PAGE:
âby Jeff Jurmain, MA
Allergic rhinitis strikes an estimated 60 million people in the U.S., according to the American Academy of Allergy Asthma and Immunology. It is known more commonly as hay fever.
When hay fever strikes, it causes an allergic inflammation of the nasal airways that brings on itching, swelling, mucus production, hives, and rashes. A new study has found that an antioxidant plant extract derived from the bark of the French maritime pine tree could substantially improve those nagging symptoms most of us know so well.
In a good-quality study, 60 people between the ages of 18 and 65 began treatment three to eight weeks before allergy season set in. Everyone tested positive for birch pollen allergies, a seasonal trigger of hay fever. Patients received either 50 mg pine bark (twice daily) or placebo, and neither researcher nor patient knew who received which. They were permitted to use over-the-counter antihistamines if needed.
Blood tests measured antibodies specific to birch. When the body recognizes those antibodies, it triggers the release of histamine to combat it. This, in turn, causes hay fever symptoms. When they are exposed to pollen, allergic people develop higher levels of the antibody, which means more and more allergic symptoms.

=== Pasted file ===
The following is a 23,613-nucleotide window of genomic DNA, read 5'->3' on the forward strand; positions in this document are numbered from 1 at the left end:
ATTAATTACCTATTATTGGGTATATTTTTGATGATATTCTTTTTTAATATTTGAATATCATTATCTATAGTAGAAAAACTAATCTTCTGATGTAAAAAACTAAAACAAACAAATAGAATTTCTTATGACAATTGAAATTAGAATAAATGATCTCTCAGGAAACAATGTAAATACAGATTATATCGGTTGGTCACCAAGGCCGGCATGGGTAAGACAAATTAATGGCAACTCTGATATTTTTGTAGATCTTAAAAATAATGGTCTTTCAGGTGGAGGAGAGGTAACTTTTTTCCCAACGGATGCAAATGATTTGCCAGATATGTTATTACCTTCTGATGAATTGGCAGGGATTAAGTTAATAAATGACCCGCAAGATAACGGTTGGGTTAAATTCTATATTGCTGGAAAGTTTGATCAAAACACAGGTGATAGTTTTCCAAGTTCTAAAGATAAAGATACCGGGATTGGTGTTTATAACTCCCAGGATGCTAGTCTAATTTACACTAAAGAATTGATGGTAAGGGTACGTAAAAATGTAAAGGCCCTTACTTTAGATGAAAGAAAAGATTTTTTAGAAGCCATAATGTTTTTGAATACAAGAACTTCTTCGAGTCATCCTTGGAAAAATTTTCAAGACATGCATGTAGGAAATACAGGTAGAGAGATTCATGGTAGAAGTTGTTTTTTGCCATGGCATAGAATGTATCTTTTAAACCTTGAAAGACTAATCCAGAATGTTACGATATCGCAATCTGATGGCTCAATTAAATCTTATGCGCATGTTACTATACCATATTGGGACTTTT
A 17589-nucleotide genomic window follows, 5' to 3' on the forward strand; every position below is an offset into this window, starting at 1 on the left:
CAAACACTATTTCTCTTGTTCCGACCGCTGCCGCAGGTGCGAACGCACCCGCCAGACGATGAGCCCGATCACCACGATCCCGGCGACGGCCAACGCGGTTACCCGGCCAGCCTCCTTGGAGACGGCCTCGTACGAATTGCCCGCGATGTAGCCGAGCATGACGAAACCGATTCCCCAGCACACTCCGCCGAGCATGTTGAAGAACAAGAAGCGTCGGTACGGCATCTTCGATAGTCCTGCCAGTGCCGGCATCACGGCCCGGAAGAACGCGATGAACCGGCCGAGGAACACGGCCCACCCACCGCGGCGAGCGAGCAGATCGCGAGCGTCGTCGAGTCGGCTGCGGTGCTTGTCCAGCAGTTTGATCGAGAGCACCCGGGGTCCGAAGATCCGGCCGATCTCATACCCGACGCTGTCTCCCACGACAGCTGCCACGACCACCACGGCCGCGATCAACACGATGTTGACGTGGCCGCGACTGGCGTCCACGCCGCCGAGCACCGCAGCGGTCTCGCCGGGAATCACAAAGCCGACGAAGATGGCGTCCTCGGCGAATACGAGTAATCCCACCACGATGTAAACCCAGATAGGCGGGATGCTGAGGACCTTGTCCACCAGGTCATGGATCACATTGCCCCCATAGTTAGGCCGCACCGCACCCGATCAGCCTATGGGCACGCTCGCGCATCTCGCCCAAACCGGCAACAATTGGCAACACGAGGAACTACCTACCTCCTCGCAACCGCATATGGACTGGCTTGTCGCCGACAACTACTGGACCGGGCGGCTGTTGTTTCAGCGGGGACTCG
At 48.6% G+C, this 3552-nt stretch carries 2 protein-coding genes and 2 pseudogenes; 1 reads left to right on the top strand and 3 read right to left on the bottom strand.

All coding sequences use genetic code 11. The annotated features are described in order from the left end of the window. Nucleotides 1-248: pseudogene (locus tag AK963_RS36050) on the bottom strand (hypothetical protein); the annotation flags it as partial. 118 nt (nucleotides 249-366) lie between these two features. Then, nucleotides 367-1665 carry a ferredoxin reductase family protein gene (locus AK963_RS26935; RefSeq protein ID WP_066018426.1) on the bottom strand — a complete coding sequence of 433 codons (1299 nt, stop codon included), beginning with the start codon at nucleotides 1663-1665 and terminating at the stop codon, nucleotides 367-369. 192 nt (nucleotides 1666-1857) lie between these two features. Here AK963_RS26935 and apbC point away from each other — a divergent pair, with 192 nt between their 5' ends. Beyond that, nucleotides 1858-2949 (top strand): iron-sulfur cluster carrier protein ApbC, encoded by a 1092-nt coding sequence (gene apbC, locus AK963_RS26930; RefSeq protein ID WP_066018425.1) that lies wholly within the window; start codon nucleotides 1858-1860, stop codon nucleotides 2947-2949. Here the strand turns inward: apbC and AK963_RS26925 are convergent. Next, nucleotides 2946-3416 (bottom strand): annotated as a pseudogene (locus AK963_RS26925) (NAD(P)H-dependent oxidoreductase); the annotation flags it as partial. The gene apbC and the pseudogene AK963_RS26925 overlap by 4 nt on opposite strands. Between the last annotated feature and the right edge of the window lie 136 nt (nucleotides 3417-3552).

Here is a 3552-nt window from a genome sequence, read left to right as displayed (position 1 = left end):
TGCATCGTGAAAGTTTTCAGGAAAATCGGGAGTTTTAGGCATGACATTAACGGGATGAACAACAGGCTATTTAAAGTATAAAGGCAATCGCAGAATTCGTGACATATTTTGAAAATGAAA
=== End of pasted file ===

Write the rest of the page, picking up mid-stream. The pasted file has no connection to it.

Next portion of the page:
This is all to say that that from the start to the end of allergy season, the pine bark group experienced a 19% increase in those antibodies compared to 32% in the placebo group. This means that the placebo folks had about 70% worse allergy symptoms.
People were told to rate their nose and eye symptoms each day in a questionnaire. These irritations included burning, itchy, watering or tearing eyes, redness, sneezing, and stuffy, runny or itchy nose. Throughout the birch pollen seasons around mid-April until the end of May, the total average nasal and eye symptom score was lower in the pine bark group. A detailed analysis showed that pine bark was more effective the earlier the patients began taking the product prior to the onset of the exposure to birch pollen. Researchers believe you should take pine bark five weeks before allergy season to deflect symptoms.
This builds on two previous studies that found pine bark to improve symptoms and breathing ability of asthma patients. Asthma is likewise triggered by airborne allergens.
In any case, for those wishing to try a natural solution to hay fever that could dramatically reduce quality of life for a month or two, pine bark may be worth a shot. The brand used in the study was called “Pycnogenol.” Check with your healthcare provider or pharmacist before using for dosing information and possible side effects or drug/supplement interactions. Do not take pine bark supplements if you are allergic to pine.